Inaki Aizpitarte, one of the most feted chefs in France, plans to open a restaurant in London’s Mayfair.
Aizpitarte, best-known for his Paris bistro Le Chateaubriand, is scheduled to open Le Chabanais on Mount Street in February or March. It will be an informal establishment, without tablecloths or carpets, serving a menu that will change each day, based on available ingredients.
“I love London,” Aizpitarte said in a telephone interview. “It’s close to Paris and yet different at the same time. The UK has some of the best produce and the food scene is changing and it’s real. Before, no one was talking about English food.”
It will be the first restaurant outside Paris for the Basque chef, who was born in Besancon, France. Aizpitarte, 42, is admired by other chefs for his creativity. Le Chateaubriand placed 27th in the World’s 50 Best Restaurants awards in April.
The new restaurant, which takes its name from a luxurious Belle Epoque brothel, will seat about 90 people on the ground floor. There will also be a downstairs bar, probably with a menu similar to Le Dauphin, Aizpitarte’s bar next to Le Chateaubriand.
Le Chabanais is a collaboration between Varun Talreja and the Leela hotel group with Aizpitarte and his partners Franck Audoux and Laurent Cabut. Kevin Lansdown, former general manager of Scott’s in Mayfair will oversee the restaurant. Le Chateaubriand’s head chef, Paul Boudier, will be in charge of the kitchen.
“The idea is to take the food of Le Chateaubriand and to do it here with an accessible a la carte menu and using local produce,” Lansdown said in an interview on the site at 8 Mount Street. He said Aizpitarte wants to bring people from outside the West End of London to dine in Mayfair.
“It’s something of an insurgency, bringing the 10th Arrondissement of Paris, Brooklyn, Shoreditch, Hackney, Clerkenwell into Mayfair, which people have historically avoided because the restaurants were often so formal and so expensive.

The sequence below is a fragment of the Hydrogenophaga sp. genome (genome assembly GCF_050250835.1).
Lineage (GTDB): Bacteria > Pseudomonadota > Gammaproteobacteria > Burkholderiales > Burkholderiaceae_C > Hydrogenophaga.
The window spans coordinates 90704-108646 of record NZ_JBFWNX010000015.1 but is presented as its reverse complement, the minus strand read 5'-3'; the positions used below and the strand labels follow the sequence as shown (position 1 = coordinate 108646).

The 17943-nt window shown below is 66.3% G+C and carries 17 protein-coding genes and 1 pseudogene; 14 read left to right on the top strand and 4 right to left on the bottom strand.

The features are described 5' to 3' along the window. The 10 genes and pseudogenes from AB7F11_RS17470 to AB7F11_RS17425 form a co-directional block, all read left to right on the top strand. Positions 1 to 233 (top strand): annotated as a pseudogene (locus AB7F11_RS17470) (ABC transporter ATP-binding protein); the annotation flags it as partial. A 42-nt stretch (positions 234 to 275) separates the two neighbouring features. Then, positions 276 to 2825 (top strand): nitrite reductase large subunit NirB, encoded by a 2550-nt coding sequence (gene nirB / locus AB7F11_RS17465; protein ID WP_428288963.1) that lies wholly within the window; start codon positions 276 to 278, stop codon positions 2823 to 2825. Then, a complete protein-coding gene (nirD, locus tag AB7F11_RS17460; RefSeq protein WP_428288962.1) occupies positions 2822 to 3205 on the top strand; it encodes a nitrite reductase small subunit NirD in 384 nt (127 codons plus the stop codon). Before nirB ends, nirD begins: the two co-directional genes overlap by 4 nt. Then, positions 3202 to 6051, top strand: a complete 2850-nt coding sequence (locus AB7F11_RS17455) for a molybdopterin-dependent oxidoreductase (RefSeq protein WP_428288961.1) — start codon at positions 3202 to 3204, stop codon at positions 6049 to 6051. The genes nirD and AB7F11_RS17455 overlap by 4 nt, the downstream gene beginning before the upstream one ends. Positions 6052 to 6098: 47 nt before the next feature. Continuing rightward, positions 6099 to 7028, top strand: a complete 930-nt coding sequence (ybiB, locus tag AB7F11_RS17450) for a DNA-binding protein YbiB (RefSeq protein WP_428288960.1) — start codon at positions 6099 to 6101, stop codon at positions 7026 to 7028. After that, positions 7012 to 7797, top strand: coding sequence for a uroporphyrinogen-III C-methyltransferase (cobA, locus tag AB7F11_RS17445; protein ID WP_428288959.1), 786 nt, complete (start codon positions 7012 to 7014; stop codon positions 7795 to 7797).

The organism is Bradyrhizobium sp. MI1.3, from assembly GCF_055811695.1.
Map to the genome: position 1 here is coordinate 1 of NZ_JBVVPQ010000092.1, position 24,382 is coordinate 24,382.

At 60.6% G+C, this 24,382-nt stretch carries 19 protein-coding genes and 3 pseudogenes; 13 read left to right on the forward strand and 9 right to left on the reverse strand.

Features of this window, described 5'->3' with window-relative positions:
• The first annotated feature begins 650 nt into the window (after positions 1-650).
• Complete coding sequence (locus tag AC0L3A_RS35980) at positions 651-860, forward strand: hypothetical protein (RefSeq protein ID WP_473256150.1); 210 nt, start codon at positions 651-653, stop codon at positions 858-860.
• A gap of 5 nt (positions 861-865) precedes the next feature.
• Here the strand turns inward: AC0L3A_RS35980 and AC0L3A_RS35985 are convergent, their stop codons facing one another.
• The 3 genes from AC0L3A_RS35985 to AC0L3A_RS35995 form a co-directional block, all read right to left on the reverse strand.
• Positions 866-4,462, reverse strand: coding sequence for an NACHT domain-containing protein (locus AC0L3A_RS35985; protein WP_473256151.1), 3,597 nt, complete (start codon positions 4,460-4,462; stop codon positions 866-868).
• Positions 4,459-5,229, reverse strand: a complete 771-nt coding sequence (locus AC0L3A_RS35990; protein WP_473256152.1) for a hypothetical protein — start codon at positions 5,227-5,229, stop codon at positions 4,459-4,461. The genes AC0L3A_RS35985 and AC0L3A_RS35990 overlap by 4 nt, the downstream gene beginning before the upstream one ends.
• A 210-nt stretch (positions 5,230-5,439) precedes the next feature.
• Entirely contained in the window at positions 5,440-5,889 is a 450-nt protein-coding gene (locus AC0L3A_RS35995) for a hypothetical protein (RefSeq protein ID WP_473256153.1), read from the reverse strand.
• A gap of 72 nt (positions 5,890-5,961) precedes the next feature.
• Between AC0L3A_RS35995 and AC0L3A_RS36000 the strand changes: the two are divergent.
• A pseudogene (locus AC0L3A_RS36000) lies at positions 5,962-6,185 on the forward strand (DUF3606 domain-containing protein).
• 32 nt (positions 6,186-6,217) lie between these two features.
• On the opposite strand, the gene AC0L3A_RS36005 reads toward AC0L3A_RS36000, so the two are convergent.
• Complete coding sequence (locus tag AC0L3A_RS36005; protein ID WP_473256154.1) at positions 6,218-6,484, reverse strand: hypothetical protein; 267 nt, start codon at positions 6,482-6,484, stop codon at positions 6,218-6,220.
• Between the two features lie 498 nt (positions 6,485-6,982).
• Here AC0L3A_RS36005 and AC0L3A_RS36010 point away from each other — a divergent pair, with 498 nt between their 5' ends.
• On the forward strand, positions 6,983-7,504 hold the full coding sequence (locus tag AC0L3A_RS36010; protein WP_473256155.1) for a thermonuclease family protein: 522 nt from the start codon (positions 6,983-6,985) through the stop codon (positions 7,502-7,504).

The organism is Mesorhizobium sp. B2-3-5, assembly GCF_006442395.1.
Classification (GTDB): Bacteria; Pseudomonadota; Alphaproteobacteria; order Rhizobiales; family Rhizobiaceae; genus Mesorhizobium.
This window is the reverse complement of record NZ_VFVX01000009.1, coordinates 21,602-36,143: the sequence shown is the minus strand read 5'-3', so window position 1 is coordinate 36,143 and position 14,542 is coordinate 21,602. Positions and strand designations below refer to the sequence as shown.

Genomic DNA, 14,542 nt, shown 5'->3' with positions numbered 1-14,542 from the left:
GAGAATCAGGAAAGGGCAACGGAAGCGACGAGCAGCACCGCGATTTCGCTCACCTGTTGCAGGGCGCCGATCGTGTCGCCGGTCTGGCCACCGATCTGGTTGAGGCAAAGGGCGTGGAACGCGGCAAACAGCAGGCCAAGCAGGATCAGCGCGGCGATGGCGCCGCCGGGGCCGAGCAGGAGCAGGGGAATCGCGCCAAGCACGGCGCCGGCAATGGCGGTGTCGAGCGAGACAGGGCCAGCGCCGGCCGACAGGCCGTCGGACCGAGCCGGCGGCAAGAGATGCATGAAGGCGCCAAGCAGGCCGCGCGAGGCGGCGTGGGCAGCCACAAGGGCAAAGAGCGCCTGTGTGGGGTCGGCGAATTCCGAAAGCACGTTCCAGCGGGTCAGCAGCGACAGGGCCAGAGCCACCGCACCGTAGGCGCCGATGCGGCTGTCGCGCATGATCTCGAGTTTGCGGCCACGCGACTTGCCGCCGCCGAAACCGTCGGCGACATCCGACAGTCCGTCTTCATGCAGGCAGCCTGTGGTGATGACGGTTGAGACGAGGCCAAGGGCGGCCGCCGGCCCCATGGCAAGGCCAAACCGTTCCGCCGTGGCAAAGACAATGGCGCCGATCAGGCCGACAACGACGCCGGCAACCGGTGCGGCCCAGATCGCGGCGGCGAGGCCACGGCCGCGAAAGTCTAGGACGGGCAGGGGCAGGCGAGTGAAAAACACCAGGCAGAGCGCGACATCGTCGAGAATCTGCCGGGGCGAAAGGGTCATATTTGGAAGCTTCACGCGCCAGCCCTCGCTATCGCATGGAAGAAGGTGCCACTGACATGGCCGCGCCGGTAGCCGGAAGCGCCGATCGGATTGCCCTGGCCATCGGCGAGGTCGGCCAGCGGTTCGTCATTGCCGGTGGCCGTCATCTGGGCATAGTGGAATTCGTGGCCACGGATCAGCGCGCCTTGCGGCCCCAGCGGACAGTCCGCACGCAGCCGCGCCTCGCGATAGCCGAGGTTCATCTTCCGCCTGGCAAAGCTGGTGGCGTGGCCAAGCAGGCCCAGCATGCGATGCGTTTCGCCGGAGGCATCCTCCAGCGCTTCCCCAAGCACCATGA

‘‘If you look at the guys now opening the Dairy and Trinity in Clapham, the Bistro Union people, people are carrying that more serious food in smaller environments to the suburbs. The center of London is missing out on new developments in dining.’’
He said he expected diners on average to spend about 80 pounds ($125) to 85 pounds a head, including wine and service, compared with 95 pounds at Scott’s, along the street.
Aizpitarte cited St John and the Sportsman as UK restaurants that have inspired him. He also chose London because its proximity to Paris means he will be able to spend time at the restaurant while still being based at Le Chateaubriand.
He is one of a group of young chefs whose informal restaurants and creative cooking are known as bistronomy. His dishes reflect a range of influences, from Asia to South America. In his cooking, he generally features a minimal number of ingredients to produce maximum flavour.
Le Chabanais has been designed by Clement Blanchet, the architect responsible for the Serpentine Summer Pavilion in 2006 in London’s Hyde Park.
Bloomberg News, edited by Hospitality Ireland